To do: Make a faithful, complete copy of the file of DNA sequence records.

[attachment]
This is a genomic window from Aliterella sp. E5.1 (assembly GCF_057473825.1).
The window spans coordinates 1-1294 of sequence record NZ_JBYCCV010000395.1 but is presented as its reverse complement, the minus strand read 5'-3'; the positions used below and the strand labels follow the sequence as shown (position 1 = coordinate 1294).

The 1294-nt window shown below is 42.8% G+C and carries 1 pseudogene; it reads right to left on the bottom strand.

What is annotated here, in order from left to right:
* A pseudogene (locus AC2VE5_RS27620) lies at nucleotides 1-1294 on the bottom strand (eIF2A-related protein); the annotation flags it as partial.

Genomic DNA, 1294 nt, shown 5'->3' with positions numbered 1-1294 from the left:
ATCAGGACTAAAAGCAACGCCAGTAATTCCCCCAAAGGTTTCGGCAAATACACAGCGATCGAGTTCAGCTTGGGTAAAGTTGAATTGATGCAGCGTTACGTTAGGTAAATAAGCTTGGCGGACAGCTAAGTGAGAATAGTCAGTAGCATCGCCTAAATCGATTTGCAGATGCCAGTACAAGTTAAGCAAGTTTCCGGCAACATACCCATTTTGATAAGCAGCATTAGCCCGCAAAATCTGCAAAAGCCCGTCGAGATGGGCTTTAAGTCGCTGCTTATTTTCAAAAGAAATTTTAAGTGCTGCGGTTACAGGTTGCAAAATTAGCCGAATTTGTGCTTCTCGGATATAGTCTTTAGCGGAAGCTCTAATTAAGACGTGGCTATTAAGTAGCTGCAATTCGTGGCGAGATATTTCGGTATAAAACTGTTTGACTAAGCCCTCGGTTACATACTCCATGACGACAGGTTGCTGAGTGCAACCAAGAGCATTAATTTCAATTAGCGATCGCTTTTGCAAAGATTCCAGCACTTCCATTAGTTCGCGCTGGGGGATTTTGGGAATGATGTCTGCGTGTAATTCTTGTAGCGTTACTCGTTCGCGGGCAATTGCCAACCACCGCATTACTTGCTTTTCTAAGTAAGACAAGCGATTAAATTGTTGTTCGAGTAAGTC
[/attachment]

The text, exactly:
This is a genomic window from Aliterella sp. E5.1 (assembly GCF_057473825.1).
The window spans coordinates 1-1294 of sequence record NZ_JBYCCV010000395.1 but is presented as its reverse complement, the minus strand read 5'-3'; the positions used below and the strand labels follow the sequence as shown (position 1 = coordinate 1294).

The 1294-nt window shown below is 42.8% G+C and carries 1 pseudogene; it reads right to left on the bottom strand.

What is annotated here, in order from left to right:
* A pseudogene (locus AC2VE5_RS27620) lies at nucleotides 1-1294 on the bottom strand (eIF2A-related protein); the annotation flags it as partial.

Genomic DNA, 1294 nt, shown 5'->3' with positions numbered 1-1294 from the left:
ATCAGGACTAAAAGCAACGCCAGTAATTCCCCCAAAGGTTTCGGCAAATACACAGCGATCGAGTTCAGCTTGGGTAAAGTTGAATTGATGCAGCGTTACGTTAGGTAAATAAGCTTGGCGGACAGCTAAGTGAGAATAGTCAGTAGCATCGCCTAAATCGATTTGCAGATGCCAGTACAAGTTAAGCAAGTTTCCGGCAACATACCCATTTTGATAAGCAGCATTAGCCCGCAAAATCTGCAAAAGCCCGTCGAGATGGGCTTTAAGTCGCTGCTTATTTTCAAAAGAAATTTTAAGTGCTGCGGTTACAGGTTGCAAAATTAGCCGAATTTGTGCTTCTCGGATATAGTCTTTAGCGGAAGCTCTAATTAAGACGTGGCTATTAAGTAGCTGCAATTCGTGGCGAGATATTTCGGTATAAAACTGTTTGACTAAGCCCTCGGTTACATACTCCATGACGACAGGTTGCTGAGTGCAACCAAGAGCATTAATTTCAATTAGCGATCGCTTTTGCAAAGATTCCAGCACTTCCATTAGTTCGCGCTGGGGGATTTTGGGAATGATGTCTGCGTGTAATTCTTGTAGCGTTACTCGTTCGCGGGCAATTGCCAACCACCGCATTACTTGCTTTTCTAAGTAAGACAAGCGATTAAATTGTTGTTCGAGTAAGTC